Pairsys cold-called computer users in the U.S. and other countries, claiming to be representatives of Microsoft or Facebook, and convinced them to allow the company’s workers to gain remote control over the customers’ PCs as a way to diagnose computer problems, the FTC said.

Pairsys charged computer owners US$149 to $249 to fix nonexistent problems on their PCs, the FTC alleged.

The company also purchased deceptive online ads that led computer owners to believe they were calling technical support lines for legitimate companies, the FTC said in its complaint, filed with the U.S. District Court for the Northern District of New York in September.

Pairsys did not immediately return a message seeking comment on the FTC complaint.

Pairsys and its operators “targeted seniors and other vulnerable populations, preying on their lack of computer knowledge to sell ‘security’ software and programs that had no value at all,” Jessica Rich, director of the FTC’s Bureau of Consumer Protection, said in a statement. “We look forward to getting consumers’ money back in their pockets.” <READ MORE>

Banks: Credit Card Breach at Staples Stores

Posted on KrebsonSecurity, October 14, 2014

Multiple banks say they have identified a pattern of credit and debit card fraud suggesting that several Staples Inc. office supply locations in the Northeastern United States are currently dealing with a data breach. Staples says it is investigating “a potential issue” and has contacted law enforcement.

According to more than a half-dozen sources at banks operating on the East Coast, it appears likely that fraudsters have succeeded in stealing customer card data from some subset of Staples locations, including seven Staples stores in Pennsylvania, at least three in New York City, and another in New Jersey.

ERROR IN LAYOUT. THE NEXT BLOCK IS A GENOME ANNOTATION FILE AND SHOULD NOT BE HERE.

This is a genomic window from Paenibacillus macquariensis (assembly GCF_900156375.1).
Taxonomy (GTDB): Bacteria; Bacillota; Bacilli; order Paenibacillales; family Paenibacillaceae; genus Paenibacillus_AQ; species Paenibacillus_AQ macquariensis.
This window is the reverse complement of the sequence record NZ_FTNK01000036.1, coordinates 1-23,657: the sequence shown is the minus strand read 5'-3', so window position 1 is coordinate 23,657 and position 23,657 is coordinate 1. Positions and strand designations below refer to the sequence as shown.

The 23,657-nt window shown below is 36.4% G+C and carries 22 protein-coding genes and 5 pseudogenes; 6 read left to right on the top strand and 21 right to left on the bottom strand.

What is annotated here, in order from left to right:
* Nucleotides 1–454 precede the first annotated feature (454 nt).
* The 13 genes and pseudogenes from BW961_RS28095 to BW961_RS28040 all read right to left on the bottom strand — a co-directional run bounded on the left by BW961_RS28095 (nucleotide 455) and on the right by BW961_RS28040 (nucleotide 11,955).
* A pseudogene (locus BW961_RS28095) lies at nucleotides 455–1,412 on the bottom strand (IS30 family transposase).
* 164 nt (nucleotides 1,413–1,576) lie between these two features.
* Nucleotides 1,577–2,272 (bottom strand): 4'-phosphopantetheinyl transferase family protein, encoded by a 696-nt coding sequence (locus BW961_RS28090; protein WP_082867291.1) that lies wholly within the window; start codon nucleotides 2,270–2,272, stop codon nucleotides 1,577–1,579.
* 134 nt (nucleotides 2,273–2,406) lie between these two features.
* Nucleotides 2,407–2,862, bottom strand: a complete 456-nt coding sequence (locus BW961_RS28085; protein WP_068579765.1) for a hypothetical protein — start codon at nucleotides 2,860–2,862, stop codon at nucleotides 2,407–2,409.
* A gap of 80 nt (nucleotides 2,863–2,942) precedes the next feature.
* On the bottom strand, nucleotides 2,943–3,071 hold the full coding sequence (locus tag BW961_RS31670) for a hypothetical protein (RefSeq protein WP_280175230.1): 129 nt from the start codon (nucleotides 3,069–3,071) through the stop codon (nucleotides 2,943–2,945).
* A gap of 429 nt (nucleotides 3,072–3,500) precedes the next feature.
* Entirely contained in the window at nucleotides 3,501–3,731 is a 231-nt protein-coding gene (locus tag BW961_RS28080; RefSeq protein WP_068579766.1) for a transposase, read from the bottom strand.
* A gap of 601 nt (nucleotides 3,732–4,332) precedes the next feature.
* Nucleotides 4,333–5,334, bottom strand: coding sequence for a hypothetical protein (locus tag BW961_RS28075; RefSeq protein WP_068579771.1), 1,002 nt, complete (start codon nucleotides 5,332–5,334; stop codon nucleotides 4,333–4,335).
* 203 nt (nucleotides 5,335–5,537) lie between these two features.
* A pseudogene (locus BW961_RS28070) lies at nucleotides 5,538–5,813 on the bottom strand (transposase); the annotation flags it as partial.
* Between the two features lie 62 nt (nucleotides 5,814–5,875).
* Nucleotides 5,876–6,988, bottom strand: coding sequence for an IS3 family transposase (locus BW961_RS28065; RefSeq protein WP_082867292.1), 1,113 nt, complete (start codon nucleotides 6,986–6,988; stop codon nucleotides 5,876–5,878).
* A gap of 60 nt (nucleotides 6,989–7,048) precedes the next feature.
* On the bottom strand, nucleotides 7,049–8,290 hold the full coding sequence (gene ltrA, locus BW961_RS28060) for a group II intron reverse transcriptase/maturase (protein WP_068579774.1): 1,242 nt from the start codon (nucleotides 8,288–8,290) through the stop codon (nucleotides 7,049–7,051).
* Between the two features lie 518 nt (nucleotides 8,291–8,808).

Framingham, Mass.-based Staples has more than 1,800 stores nationwide, but so far the banks contacted by this reporter have traced a pattern of fraudulent transactions on a group of cards that had all previously been used at a small number of Staples locations in the Northeast. <READ MORE>

Ensuring the Security of Your Company’s Data

From: Intuit QuickBooks, by Andrea Hayden on July 20, 2014

This was posted to our site back in August. Since that time a very nasty ransom ware, CryptonWall 2.0 has surfaced.  If you get hit, plan on spending at least $500.00 just to get your data back.

This article provides you with some guidelines and is worth your time to give it a look. Thanks for visiting our site – Randy Centrella <READ MORE>

Coalition presses HHS for MU fix

From: Healthcare IT News, by Bernie Monegain, October 15, 2014

Coalition urges focus on interoperability, reporting relief, revamping EHR certification.

A coalition of healthcare associations today called on HHS Secretary to revamp the meaningful use program.  “Without changes to the MU program and a new emphasis for interoperable EHRs/EMRs systems and HIT infrastructure, we believe that the opportunity to leverage these technologies will not be realized,” the organizations wrote.